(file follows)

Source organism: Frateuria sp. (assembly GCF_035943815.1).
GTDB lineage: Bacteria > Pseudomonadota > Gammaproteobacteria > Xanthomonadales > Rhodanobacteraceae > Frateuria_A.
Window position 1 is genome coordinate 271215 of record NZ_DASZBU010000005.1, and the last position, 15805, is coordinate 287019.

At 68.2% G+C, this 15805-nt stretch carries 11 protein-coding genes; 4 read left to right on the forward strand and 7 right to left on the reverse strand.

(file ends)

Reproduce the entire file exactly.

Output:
Source organism: Frateuria sp. (assembly GCF_035943815.1).
GTDB lineage: Bacteria > Pseudomonadota > Gammaproteobacteria > Xanthomonadales > Rhodanobacteraceae > Frateuria_A.
Window position 1 is genome coordinate 271215 of record NZ_DASZBU010000005.1, and the last position, 15805, is coordinate 287019.

At 68.2% G+C, this 15805-nt stretch carries 11 protein-coding genes; 4 read left to right on the forward strand and 7 right to left on the reverse strand.